Those skills in the air turned to solid gold last year, when Geiler stood on the middle podium at the 1st FAI World Wingsuit Performance Flying Championships. He wowed judges again, taking the podium in many Wingsuit Performance Flying Events, including earning gold in the Wingsuit Performance Event at the USPA National Skydiving Championships in 2017.
“Of course it’s very satisfying to win those medals,” he adds, “But honestly, I am only ever really competing against myself. To be able to do that and to see that I could get to the level that I had aspired to—and to do the RedBull Aces—that’s really cool.”
Notably, Chris credits his uncommonly slow progression to his current world-champion status. “I had well over a hundred jumps in my P3 before I got a larger suit,” he explains, “And the next wingsuit I got wasn’t huge. I took the time to learn to fly my body a lot better, instead of compensating for lack of skills with a larger suit. It’s good to be able to lead by example with that when I teach.”
Chris also leads by example in the thoughtful way he engages new students. To this end, he uses the Sigma Merits system to track progression.
“The Merit system shows the level of training that they arrive with and what they carry with them from the time they spend learning with me,” he explains. “Logbooks have been a big problem in the past, because I’m not necessarily able to recognize someone’s signature, so I don’t know if it’s real. With a merit, you know that the organization that has issued the merit has been vetted. It’s more credible. When you’re looking at merits, you can see who the person has been trained by and the kind of caliber that that person is. Hopefully that paints a better picture of what someone’s skill level is.”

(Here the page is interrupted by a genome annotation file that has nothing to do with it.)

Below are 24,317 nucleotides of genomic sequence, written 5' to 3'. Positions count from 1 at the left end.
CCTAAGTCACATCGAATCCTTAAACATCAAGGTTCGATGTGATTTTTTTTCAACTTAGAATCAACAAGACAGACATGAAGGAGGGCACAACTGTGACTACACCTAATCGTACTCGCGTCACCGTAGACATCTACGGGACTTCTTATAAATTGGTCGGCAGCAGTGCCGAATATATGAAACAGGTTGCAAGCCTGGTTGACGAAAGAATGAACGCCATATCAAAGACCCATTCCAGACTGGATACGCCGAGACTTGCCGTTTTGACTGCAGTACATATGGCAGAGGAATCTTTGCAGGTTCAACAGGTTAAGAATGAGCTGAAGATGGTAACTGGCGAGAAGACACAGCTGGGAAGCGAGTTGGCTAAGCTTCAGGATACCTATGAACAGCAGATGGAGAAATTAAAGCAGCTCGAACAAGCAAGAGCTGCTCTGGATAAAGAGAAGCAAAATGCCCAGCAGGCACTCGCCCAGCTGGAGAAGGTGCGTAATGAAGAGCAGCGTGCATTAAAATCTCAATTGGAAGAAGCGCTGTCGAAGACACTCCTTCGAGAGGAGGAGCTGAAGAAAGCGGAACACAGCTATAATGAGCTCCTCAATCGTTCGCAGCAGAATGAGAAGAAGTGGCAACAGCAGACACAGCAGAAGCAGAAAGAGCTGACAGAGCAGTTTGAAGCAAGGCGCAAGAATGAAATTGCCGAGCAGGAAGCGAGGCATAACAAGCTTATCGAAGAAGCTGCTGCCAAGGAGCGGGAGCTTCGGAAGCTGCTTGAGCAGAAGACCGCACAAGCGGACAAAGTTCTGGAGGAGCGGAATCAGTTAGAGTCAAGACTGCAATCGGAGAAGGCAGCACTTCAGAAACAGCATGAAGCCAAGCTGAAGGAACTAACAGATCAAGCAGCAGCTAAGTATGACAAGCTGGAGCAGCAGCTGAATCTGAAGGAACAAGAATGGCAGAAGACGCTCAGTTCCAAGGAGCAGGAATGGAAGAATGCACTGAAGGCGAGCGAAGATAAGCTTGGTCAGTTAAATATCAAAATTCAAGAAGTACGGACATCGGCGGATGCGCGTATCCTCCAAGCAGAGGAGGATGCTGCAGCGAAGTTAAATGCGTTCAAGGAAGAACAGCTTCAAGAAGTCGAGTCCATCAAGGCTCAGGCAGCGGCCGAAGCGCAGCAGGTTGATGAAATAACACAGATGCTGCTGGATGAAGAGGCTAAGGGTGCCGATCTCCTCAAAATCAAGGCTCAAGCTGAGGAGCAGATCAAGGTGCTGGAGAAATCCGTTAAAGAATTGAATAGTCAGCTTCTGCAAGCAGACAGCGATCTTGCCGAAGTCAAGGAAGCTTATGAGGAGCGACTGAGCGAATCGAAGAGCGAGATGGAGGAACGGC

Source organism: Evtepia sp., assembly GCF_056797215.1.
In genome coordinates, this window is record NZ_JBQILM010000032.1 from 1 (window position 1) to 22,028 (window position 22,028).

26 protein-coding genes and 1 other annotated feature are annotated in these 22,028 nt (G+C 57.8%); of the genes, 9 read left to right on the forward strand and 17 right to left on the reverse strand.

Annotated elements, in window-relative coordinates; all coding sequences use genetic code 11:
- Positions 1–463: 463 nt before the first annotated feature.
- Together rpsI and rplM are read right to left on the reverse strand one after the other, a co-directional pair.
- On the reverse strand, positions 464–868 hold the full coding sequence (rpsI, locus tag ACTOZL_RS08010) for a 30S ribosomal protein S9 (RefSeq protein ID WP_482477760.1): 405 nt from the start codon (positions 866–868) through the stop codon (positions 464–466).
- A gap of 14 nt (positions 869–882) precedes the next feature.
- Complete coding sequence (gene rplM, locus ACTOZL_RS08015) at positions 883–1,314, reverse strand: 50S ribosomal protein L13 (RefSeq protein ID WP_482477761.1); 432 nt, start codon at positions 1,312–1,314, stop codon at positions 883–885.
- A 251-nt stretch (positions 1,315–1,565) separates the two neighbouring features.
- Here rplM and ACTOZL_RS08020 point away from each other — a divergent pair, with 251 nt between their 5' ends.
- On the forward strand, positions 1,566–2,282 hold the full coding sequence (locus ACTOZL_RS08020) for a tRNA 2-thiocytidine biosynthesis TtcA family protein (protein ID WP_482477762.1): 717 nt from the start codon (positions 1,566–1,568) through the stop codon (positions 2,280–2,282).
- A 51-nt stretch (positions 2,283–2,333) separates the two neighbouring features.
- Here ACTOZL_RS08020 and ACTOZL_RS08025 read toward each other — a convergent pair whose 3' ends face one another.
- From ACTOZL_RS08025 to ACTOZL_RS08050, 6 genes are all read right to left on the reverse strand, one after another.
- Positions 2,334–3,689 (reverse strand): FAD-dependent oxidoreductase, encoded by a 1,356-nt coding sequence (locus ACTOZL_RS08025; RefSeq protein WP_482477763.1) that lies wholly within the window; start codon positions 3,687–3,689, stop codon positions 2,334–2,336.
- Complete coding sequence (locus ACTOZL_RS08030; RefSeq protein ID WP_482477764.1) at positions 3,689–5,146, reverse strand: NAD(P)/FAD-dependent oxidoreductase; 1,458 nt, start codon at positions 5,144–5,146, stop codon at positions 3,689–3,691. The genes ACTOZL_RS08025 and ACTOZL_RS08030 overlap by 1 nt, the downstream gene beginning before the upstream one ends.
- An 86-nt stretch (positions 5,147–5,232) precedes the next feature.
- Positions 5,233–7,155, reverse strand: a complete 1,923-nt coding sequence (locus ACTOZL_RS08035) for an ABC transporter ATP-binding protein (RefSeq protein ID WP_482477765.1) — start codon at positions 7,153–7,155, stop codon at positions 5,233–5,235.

Credibility, as Chris notes, can only optimize the training process for a discipline as exacting as wingsuiting.
“One of the big reasons I started coaching was that I really wanted to try and do something to make the educational system better,” he continues. “We are putting a lot more into first jump courses than we used to, into making sure that the people actually retain the skills that they are learning. We don’t want to just give somebody the car; we want to give them the road map.”
At the end of the day, releasing happy, competent students into the world gives Geiler an enormous amount of joy. Chris fully intends to keep earning medals, but it’s his coaching work that he loves best. “Teaching is really my end goal,” he smiles. “I see myself more in a coaching role, where, hopefully, I can help with progressing the sport, getting people learning the right way and speeding up their progression, so the sport can also progress, and so there are people in the future who are out there breaking all the records and taking the sport to the next level.”
“The sport is just so young at the moment,” Geiler continues. “It has been in the trial-and-error phase for a while. Now, we’re starting to learn a lot more and, with stuff like Sigma, shake off some of the problems that were plaguing it. It helps me be a safe and responsible influence for those who choose to follow on the same path.”
To train with Chris Geiler, reach out to him through his website.